College & You
Here’s why you should consider attending college—and what you can do to prepare now for higher education.
You’re working hard to get through middle school and finish high school. It may be tough to imagine signing up for still more school after that. But here are reasons that college is worth it—and some tips on what you can do now to get there.
3 Reasons to Go
Knowledge is power. “College is an opportunity to develop your most powerful asset—your mind,” says Joshua Steckel, a college counselor at the Brooklyn School for Collaborative Studies, a school for students in grades 6 to 12 in Brooklyn, New York. “In college, you can try new ways of thinking. You’re given the opportunity to wrap your mind around ideas and subjects that are totally new to you.”
You’ll earn more money. For a lifetime of work, a high school graduate will earn, on average, $1.2 million, according to a 2010 report from the U.S. Census Bureau. But the average college graduate will earn $2.1 million—almost twice as much. Why? The knowledge you gain and the ways of thinking you learn in college make your mind stronger—and more valuable.
You’ll get a job more easily—and be happier. “Over the next 10 years, nearly half of all new jobs will require education that goes beyond a high school education,” said President Barack Obama in his State of the Union address earlier this year. Clearly, college graduates are ahead in the competition to find jobs. They are also happier than people who don’t go to college, according to a study by the National Bureau of Economic Research. That’s likely because college helps land jobs that allow you to exercise your judgment and use your mind.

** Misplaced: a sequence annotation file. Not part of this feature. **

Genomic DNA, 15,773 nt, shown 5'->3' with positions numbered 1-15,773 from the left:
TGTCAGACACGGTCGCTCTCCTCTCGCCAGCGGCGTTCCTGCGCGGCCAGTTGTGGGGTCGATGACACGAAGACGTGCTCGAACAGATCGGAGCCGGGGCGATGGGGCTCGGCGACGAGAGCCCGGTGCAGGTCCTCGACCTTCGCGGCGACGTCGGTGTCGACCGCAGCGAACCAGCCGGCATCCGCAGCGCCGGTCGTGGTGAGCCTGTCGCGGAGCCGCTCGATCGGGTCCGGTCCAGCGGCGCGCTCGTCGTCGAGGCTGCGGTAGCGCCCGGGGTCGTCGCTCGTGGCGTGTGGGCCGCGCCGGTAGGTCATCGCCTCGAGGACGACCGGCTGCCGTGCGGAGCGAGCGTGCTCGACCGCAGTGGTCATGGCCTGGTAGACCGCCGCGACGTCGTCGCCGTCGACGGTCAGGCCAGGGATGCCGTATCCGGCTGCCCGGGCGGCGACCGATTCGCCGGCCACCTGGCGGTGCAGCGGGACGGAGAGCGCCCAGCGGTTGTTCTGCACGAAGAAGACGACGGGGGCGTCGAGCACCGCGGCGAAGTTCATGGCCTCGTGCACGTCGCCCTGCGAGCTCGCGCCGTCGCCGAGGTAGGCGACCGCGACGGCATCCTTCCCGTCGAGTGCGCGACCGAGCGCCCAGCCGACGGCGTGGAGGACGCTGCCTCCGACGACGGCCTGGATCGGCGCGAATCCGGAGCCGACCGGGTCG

What to Do
Get serious about yourself. Do as much as you can as well as you can—in and out of school. “Sports, work, and summer internships are important personally and also help a college understand you,” says Matt Rubinoff, executive director of the Center for Student Opportunity, a group that helps students get into college.
In school, take classes that challenge you. Take courses that excite you as well. “Find things that you are passionate about learning and passionate about doing,” Steckel says.
Find a mentor. “Find an adult who has experience and can be a champion for you,” Rubinoff says. Example of mentors are parents, teachers, and family friends. Your mentor can help you navigate the steps to qualifying for college: taking the SAT or ACT test, filling out application forms, and picking a school.
“Ask your mentor to visit a campus with you,” Steckel says. “Walk around, visit a class. Seeing kids like you at a college can be a powerful experience.”
Understand that college can be affordable. Colleges give students grants to help pay for school, and financial aid is available from many sources. In a recent year, $135 billion in financial aid was available to U.S. college students, according to the College Board.